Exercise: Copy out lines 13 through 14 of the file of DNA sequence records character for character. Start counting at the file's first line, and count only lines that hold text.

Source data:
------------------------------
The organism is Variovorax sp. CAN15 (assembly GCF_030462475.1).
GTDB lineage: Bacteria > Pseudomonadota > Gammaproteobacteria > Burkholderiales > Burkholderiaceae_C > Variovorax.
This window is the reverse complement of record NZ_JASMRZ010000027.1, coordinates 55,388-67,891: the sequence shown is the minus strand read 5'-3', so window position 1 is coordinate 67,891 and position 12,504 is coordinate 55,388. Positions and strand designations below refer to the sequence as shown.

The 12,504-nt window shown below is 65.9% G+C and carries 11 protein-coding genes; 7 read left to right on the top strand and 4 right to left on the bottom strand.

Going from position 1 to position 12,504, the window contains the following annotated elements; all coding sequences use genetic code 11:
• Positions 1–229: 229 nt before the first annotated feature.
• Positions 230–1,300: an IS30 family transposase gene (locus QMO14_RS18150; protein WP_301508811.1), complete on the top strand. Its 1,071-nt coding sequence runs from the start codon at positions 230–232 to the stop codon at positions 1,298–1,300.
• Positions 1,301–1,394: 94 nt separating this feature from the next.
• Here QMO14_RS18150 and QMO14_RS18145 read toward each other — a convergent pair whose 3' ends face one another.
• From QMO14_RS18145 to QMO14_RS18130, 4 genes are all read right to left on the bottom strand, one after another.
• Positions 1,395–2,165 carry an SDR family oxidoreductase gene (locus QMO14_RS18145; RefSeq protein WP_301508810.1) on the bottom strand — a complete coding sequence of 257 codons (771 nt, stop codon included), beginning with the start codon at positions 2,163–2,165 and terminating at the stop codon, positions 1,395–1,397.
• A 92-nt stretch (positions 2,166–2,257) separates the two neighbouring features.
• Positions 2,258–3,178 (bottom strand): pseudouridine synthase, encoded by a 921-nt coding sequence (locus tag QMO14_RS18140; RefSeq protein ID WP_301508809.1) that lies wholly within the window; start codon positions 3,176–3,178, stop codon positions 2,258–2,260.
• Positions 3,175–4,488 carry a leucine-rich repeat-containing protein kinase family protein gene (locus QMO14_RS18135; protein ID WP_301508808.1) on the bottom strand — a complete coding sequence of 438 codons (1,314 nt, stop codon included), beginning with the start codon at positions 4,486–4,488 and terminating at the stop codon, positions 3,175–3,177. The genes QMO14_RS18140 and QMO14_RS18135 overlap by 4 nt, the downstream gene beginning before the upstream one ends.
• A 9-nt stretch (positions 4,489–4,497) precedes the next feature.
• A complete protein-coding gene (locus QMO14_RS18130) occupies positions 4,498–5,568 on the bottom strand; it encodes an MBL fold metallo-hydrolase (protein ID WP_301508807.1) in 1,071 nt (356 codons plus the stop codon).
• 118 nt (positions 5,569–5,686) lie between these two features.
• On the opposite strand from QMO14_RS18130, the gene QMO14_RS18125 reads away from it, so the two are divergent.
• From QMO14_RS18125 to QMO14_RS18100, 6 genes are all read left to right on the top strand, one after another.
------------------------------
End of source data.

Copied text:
• Positions 2,258–3,178 (bottom strand): pseudouridine synthase, encoded by a 921-nt coding sequence (locus tag QMO14_RS18140; RefSeq protein ID WP_301508809.1) that lies wholly within the window; start codon positions 3,176–3,178, stop codon positions 2,258–2,260.
• Positions 3,175–4,488 carry a leucine-rich repeat-containing protein kinase family protein gene (locus QMO14_RS18135; protein ID WP_301508808.1) on the bottom strand — a complete coding sequence of 438 codons (1,314 nt, stop codon included), beginning with the start codon at positions 4,486–4,488 and terminating at the stop codon, positions 3,175–3,177. The genes QMO14_RS18140 and QMO14_RS18135 overlap by 4 nt, the downstream gene beginning before the upstream one ends.